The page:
Bushwick is a place where you can enjoy some of Brooklyn’s best tacos, while looking at some of the worst street art in the world.

Everywhere you go complete opposite lifestyles co-exist, and over the last 15 years artists have come in influx to make this neighborhood their home, with the newest edition being Brilliant Champions. Opening their inaugural exhibition Tomorrow’s Today over the weekend, Brilliant Champions presented a group show of three talented Brooklyn artists. Kimia Ferdowsi Kline, Derek Weisberg, and Matthew Craven brought a mixture of sculpture, mixed media, and paintings inspired by the maker’s unique connection and abstraction of history. Having gone and seen the show ourselves, it was an appetizing first offering for such a modest space, and we believe there will be no shortage of intriguing shows to come.

Kimia Ferdowsi Kline’s work is born of her father’s stories about his childhood garden in Tehran: a walled enclosure full of pomegranate trees and a pool in the center. Unable to visit Iran due to religious persecution and the execution of her grandfather in 1982, she’s established a connection with this ghost homeland through recreating these garden paradises. The paintings become arenas for experience--a way to participate in a time and place she is barred from otherwise. The figures are self-portraits and act as a way of inserting herself into these memories and stories.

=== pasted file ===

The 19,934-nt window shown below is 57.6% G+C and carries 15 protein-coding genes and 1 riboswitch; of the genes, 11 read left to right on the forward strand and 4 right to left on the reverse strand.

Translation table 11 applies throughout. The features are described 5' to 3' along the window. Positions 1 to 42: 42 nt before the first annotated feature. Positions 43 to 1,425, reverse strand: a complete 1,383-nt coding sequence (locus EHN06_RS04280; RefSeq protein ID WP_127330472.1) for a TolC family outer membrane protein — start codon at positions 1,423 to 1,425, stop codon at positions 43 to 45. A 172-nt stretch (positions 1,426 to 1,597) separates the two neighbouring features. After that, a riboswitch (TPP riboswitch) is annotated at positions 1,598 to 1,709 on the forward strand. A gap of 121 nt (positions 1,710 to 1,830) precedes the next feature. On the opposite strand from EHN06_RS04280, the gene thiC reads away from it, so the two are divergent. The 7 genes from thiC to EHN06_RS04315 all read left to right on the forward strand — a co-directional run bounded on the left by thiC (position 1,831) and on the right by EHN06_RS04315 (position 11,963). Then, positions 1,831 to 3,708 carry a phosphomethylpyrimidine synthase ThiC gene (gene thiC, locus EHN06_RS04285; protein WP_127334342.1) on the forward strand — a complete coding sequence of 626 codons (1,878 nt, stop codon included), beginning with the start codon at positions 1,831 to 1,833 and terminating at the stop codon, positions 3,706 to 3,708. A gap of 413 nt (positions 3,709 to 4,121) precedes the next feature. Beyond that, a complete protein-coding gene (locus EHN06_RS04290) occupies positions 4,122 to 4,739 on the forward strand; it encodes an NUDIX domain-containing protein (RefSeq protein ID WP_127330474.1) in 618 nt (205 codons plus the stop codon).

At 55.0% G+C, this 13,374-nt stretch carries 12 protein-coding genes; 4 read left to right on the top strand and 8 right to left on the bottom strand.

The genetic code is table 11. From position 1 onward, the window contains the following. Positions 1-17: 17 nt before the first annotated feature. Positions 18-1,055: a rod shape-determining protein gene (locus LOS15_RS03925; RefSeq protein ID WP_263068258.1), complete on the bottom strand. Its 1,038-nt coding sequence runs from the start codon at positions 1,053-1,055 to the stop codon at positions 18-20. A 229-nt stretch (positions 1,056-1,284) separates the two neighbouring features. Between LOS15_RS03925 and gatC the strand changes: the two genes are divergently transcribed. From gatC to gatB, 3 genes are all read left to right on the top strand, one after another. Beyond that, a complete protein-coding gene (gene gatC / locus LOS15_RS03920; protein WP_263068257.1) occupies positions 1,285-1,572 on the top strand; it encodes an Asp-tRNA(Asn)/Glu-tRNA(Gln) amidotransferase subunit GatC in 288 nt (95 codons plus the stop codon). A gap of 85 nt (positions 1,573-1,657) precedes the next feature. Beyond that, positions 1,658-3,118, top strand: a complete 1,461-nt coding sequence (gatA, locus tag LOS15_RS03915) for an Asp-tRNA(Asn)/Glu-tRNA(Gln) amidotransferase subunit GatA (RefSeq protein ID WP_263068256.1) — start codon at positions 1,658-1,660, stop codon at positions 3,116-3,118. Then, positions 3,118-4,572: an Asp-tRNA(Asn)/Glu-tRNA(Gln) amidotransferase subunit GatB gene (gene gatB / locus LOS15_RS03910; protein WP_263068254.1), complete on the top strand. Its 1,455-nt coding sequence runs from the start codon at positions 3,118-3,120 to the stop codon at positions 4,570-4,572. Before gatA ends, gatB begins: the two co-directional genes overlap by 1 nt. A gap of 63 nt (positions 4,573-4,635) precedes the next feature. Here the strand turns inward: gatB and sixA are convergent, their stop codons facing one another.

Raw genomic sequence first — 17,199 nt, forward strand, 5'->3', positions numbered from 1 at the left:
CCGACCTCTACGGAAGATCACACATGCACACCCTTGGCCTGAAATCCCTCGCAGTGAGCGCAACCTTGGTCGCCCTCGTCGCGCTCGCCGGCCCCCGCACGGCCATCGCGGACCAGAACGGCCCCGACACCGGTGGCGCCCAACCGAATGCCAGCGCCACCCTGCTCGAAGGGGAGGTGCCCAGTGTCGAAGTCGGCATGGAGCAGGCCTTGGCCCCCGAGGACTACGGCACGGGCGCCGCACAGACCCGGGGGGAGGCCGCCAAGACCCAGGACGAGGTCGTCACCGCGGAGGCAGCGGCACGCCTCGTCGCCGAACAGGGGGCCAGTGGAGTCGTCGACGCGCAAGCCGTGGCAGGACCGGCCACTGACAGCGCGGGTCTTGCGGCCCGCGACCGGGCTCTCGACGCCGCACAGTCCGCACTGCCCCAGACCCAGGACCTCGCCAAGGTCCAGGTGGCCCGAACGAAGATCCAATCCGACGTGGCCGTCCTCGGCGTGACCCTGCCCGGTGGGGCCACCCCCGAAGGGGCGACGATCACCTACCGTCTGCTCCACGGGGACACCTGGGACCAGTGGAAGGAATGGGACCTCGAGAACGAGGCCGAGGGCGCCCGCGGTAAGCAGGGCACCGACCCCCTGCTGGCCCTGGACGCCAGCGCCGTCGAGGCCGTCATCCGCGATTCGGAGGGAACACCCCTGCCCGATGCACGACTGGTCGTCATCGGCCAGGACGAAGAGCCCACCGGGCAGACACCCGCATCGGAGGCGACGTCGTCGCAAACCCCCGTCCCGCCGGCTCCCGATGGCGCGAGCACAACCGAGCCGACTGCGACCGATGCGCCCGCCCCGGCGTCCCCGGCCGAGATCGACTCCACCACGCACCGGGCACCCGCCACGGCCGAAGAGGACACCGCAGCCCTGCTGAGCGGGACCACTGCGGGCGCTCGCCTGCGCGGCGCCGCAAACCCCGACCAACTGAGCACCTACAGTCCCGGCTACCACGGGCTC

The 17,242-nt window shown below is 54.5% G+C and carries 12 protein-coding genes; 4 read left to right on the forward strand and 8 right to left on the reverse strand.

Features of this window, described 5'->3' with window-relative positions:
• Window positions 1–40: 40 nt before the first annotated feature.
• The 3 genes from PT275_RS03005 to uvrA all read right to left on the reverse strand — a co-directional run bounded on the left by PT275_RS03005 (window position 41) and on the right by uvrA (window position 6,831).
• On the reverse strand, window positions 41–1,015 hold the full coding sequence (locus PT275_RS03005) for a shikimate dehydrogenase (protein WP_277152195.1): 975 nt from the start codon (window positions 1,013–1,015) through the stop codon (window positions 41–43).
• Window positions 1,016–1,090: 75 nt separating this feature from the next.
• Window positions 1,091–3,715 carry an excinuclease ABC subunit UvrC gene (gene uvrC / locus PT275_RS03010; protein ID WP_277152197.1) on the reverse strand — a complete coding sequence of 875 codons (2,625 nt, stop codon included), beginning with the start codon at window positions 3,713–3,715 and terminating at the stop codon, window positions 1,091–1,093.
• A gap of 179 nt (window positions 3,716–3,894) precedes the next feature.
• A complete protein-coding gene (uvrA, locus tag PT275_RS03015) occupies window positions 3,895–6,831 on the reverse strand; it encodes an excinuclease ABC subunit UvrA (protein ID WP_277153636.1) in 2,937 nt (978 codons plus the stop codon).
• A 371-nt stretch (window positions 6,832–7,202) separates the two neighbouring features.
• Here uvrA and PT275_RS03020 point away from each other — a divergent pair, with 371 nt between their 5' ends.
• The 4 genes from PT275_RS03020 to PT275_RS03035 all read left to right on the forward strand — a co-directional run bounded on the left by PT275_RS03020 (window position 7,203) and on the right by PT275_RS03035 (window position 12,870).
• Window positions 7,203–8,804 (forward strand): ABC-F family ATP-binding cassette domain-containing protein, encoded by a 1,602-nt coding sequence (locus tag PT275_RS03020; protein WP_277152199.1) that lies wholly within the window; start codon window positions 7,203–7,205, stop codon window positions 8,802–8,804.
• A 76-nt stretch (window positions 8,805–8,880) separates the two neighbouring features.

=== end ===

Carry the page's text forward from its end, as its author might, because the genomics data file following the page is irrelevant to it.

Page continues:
Derek Weisberg creates works of emotional and psychological self-portraits as well. Themes such as death, vulnerability, human dysfunction, longing, and loss come through in his abstracted figures and masks. While Weisberg's previous sculptures were highly surreal, he's recently shifted gears, exploring how clay can be used in nontraditional ways. The figures have become more abstracted, often made out of broken pieces of clay glued or reintroduced into new more complex works.

Craven’s approach to history melds archaeological imagery together with illustration, painting and collage in an inquisitive, almost subconscious, examination of the past. He appropriates images from historical textbooks and reconfigures them within new aesthetic compositions. Opposed to the narrative history from which the images were taken, his work often develops from the history behind the human desire to create, worship, and inspire. Redesigning the context of the historical images with Craven’s trademark geometric patterns the works inspire a new, more ambiguous connection to the ancient symbols, mythologies, and artifacts.